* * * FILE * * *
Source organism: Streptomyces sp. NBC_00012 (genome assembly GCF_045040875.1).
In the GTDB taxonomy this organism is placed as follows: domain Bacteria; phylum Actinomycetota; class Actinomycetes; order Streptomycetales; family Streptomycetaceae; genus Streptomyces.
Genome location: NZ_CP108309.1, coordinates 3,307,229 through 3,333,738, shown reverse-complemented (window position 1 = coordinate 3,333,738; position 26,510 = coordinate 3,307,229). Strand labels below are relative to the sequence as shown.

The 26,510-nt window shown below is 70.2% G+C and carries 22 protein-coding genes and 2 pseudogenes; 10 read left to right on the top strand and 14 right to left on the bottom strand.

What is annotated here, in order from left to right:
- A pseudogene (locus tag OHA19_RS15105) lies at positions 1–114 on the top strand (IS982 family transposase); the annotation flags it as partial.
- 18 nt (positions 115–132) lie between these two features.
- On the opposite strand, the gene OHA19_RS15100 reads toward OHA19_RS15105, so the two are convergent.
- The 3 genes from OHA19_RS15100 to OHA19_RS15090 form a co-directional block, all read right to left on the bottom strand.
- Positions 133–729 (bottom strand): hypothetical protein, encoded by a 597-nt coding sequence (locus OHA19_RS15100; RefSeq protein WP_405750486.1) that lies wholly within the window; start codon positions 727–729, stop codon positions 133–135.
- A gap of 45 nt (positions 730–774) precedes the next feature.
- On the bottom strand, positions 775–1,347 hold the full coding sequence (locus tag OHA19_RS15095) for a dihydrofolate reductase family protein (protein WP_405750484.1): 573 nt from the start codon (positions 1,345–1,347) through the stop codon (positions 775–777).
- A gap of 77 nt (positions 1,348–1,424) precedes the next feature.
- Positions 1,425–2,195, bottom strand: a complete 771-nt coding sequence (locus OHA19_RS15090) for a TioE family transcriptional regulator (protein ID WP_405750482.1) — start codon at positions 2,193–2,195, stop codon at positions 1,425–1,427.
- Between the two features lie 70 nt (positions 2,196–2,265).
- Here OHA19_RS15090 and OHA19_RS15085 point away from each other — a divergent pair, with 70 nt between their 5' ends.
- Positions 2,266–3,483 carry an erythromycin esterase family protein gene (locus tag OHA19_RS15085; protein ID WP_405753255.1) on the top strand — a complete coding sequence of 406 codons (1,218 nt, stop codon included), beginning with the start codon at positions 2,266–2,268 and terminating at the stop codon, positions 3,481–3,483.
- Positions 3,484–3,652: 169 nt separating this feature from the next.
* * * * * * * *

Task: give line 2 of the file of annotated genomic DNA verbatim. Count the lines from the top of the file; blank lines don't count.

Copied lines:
In the GTDB taxonomy this organism is placed as follows: domain Bacteria; phylum Actinomycetota; class Actinomycetes; order Streptomycetales; family Streptomycetaceae; genus Streptomyces.